You’ve embarked on four (or more) years of study. What will you do with your years in college?
Should we watch R-rated movies?
Maybe you’re a huge movie fan, enjoying everyone from Buster Keaton to Ingmar Bergman to Will Ferrell. You like going to movies with friends. Are there some films no one has any business viewing? Or is it up to each of us individually to search our hearts before we sit in that darkened theater? Is an R-rating a boundary you shouldn’t cross, or are there other moral yardsticks by which a film’s suitability can be measured?
Certainly we need to be judicious regarding what we see. Taking in large amounts of violence, sex, and general negativity isn’t good for anyone. Paul, Silas, and Timothy get right to the point in 1 Thessalonians 5: “Test everything. Hold on to the good. Avoid every kind of evil.” But like any other artistic medium, cinema is intrinsically neither sacred nor sinful. Despite many misguided attempts to pronounce authoritatively on the morality of cinema, it’s up to the individual to prayerfully consider what is appropriate for them.
Applying a strictly content-based litmus test to every film leads to absurd conclusions. This is, of course, exactly what the MPAA does (how else do you explain films as disparate as The Joy Luck Club and Saw II ending up with the same rating?) For instance, the overall level of violence is more or less the same in Saving Private Ryan and 300, but does any parent not have an opinion about which of those films they’d rather have their teenagers viewing? Intense holocaust drama The Grey Zone and shlocky horror flick Hostel both depict harrowing torture scenes, but their motivations couldn’t be more different: the former is about humanity and compassion in the midst of brutality, while the latter is cynical, pernicious pornography.
The same is true with nudity. Many people do not want to watch films that contain any nudity whatsoever, but here again our ratings system is unhelpful. When they slap an “R” rating on a film for nudity or sex, what does that mean? Does it mean a salacious skin-fest like American Pie? Or are they talking about a film like Nowhere In Africa, an excellent film that inexplicably received an R-rating for “some sexual content.” This “sexual content” consisted of one or two non-sexual scenes in which the European characters adopt the local practice of going topless. Of course, had the white women kept their shirts on, the film probably would have got a PG-13, but the issue of racism in our ratings system is a topic for another article. The bottom line is that the MPAA assumes a natural prurience of American audiences — if skin is shown, it must be dirty. No other national ratings board does this.
Foul language is the third issue for most viewers, generally bothering most people less than nudity but more than violence. Again, it all comes down to context. If soldiers are using the nasty language in the foxhole, we tend to understand. If junior high kids are saying it, it’s another matter entirely. Often, rampant profanity in a movie is a sign of lazy writing — a lack of original wit on the part of the writer can be covered up with the shock value of a lot of cursing.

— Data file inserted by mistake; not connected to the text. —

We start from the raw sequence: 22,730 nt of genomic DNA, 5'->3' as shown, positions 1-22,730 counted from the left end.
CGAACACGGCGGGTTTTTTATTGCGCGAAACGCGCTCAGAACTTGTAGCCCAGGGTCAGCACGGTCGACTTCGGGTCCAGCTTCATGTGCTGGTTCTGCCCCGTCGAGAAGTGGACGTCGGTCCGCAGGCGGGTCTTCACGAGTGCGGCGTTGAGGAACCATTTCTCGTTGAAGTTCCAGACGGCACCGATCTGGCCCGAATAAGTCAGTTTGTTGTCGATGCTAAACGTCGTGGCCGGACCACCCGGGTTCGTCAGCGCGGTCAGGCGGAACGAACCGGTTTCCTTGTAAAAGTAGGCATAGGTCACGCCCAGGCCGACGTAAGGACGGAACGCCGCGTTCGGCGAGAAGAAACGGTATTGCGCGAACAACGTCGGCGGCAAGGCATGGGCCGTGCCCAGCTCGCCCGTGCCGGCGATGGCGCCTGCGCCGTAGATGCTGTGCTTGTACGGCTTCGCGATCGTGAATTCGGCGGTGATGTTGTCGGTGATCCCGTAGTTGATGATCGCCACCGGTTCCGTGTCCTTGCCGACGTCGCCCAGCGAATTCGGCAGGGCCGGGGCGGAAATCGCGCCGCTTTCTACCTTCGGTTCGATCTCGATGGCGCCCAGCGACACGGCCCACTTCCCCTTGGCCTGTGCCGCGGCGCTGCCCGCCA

So if a film’s moral fiber should not be judged solely by the number of f-bombs it drops or the square footage of skin it shows, what should we base our decisions on?
Every filmmaker has a purpose (even if it’s simply, “I will make a mindless lowest-common-denominator piece of junk in order to make as much money as possible”), and it needs to be considered. There’s plenty of R-rated junk out there that’s best avoided. But if we were to cut all R-rated films out of our movie diet, we would miss out on some of great art of the last century. They reveal profound truths about human nature (_American Beauty_, Unforgiven, Your Friends And Neighbors), help us understand complex social & political issues (_Syriana_, Traffic, Blood Diamond, Do The Right Thing), illuminate history (_Schindler’s List_, Letters from Iwo Jima, Hotel Rwanda), provide glimpses into other cultures (_The Joy Luck Club_, City of God, Babel), and provide emotional catharsis (_The Sweet Hereafter_, Moonlight Mile).
Every culture, every era, has had its “R-rated stories” — the historical books of the Old Testament, Greek myth, Shakespeare, Dostoevsky, Appalachian murder ballads, hip-hop music. Sharing and re-telling such stories is an important part of being human — it’s how we understand who and what we are. To paraphrase Philippians, storytelling is the act of working out our humanity with fear and trembling. The films we’ve just mentioned do this admirably.
Words — spoken or printed — are one thing, of course; an accurate visual depiction is another thing entirely. Modern films — IMAX-sized, CGI-enhanced, THX-ed to the point where you can feel your spleen vibrating — assault our emotions and senses in ways previous generations could never have imagined. Therefore it’s a good idea to be aware of what kind of experience you’re about to walk into. Ads are misleading, of course — who hasn’t been led astray by a glittering 30-second TV spot, only to discover too late that they’ve spent $7.50 for something far darker, or stupider, or more empty than what was promised? There are some excellent resources available to help you avoid trash. Read reviews on reputable critic sites like Roger Ebert, TV Guide, Metacritic, and Rotten Tomatoes. If you’re sensitive to specific content, or hitting the theaters with those who are (or young people), try screenit.com, a very literal-minded and detailed site that will spell out all the potentially offensive moments in the film.
— Pete Mills